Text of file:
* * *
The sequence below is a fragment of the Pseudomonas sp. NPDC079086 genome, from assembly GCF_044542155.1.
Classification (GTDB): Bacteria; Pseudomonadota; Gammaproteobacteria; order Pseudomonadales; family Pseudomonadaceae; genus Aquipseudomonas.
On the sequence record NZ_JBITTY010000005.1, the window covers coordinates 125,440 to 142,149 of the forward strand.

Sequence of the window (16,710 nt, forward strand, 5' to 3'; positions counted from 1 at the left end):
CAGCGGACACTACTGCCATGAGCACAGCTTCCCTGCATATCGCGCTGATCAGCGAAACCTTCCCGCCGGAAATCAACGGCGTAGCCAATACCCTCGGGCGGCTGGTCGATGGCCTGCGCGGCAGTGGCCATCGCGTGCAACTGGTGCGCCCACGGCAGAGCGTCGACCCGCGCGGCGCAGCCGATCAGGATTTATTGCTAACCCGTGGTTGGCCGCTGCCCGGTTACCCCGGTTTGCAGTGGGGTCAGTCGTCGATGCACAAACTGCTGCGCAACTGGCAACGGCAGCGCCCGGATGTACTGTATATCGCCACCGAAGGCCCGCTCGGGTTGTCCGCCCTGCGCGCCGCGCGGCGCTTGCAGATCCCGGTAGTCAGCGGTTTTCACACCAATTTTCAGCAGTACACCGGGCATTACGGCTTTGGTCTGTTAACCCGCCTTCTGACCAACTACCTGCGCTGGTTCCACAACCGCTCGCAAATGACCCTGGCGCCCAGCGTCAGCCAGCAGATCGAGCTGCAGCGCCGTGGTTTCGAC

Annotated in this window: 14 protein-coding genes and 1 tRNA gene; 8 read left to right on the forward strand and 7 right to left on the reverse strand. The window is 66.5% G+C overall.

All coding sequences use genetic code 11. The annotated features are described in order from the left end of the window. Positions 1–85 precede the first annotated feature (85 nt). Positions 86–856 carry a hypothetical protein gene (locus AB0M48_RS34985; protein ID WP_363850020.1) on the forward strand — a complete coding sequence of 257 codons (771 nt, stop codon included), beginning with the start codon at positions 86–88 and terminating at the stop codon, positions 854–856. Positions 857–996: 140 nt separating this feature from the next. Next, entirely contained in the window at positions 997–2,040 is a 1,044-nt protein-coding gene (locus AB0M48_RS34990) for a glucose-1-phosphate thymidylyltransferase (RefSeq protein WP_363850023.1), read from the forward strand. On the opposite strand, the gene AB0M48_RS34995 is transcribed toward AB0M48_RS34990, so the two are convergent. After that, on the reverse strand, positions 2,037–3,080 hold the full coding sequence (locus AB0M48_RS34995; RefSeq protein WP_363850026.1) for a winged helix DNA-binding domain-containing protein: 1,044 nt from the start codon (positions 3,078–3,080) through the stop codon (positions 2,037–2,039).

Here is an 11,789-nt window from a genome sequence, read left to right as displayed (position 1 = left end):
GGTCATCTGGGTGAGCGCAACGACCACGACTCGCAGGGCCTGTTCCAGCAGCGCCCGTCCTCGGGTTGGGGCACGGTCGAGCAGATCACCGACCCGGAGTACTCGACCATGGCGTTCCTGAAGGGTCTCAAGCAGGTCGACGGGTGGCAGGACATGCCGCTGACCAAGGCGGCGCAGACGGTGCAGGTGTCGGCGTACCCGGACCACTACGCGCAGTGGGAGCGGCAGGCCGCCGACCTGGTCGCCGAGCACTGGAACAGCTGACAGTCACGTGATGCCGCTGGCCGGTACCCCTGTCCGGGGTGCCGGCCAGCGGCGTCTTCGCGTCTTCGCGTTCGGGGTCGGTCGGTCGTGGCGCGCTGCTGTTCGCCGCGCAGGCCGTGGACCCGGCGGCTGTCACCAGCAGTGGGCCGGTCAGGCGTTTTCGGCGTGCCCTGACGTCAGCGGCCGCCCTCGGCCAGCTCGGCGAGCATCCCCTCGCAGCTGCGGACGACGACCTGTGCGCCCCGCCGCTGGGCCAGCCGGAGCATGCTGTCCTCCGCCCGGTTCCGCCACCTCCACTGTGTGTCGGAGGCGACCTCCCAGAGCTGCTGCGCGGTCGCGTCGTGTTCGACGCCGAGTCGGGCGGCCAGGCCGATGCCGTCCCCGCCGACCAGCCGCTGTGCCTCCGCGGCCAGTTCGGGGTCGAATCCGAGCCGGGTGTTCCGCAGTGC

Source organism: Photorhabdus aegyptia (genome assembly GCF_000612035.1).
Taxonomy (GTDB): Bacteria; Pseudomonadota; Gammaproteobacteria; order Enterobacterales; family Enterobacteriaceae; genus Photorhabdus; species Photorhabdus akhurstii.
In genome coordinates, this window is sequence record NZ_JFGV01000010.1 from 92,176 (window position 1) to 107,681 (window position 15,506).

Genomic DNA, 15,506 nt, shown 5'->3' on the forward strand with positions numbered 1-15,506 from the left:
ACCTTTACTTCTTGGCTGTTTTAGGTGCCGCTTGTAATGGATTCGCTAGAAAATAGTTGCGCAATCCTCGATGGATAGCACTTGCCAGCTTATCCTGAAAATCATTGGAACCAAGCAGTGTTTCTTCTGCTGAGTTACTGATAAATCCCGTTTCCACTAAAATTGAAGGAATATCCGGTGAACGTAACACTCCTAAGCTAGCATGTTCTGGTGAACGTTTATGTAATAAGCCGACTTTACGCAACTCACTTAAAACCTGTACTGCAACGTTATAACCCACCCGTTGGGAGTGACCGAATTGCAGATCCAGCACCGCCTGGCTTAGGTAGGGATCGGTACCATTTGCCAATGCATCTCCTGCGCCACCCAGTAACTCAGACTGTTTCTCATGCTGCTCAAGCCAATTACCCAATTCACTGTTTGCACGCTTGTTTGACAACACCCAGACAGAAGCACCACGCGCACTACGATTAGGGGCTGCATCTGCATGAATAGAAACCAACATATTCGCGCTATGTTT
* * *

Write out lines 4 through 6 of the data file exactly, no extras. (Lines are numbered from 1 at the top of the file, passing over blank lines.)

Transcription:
Sequence of the window (16,710 nt, forward strand, 5' to 3'; positions counted from 1 at the left end):
CAGCGGACACTACTGCCATGAGCACAGCTTCCCTGCATATCGCGCTGATCAGCGAAACCTTCCCGCCGGAAATCAACGGCGTAGCCAATACCCTCGGGCGGCTGGTCGATGGCCTGCGCGGCAGTGGCCATCGCGTGCAACTGGTGCGCCCACGGCAGAGCGTCGACCCGCGCGGCGCAGCCGATCAGGATTTATTGCTAACCCGTGGTTGGCCGCTGCCCGGTTACCCCGGTTTGCAGTGGGGTCAGTCGTCGATGCACAAACTGCTGCGCAACTGGCAACGGCAGCGCCCGGATGTACTGTATATCGCCACCGAAGGCCCGCTCGGGTTGTCCGCCCTGCGCGCCGCGCGGCGCTTGCAGATCCCGGTAGTCAGCGGTTTTCACACCAATTTTCAGCAGTACACCGGGCATTACGGCTTTGGTCTGTTAACCCGCCTTCTGACCAACTACCTGCGCTGGTTCCACAACCGCTCGCAAATGACCCTGGCGCCCAGCGTCAGCCAGCAGATCGAGCTGCAGCGCCGTGGTTTCGAC

Annotated in this window: 14 protein-coding genes and 1 tRNA gene; 8 read left to right on the forward strand and 7 right to left on the reverse strand. The window is 66.5% G+C overall.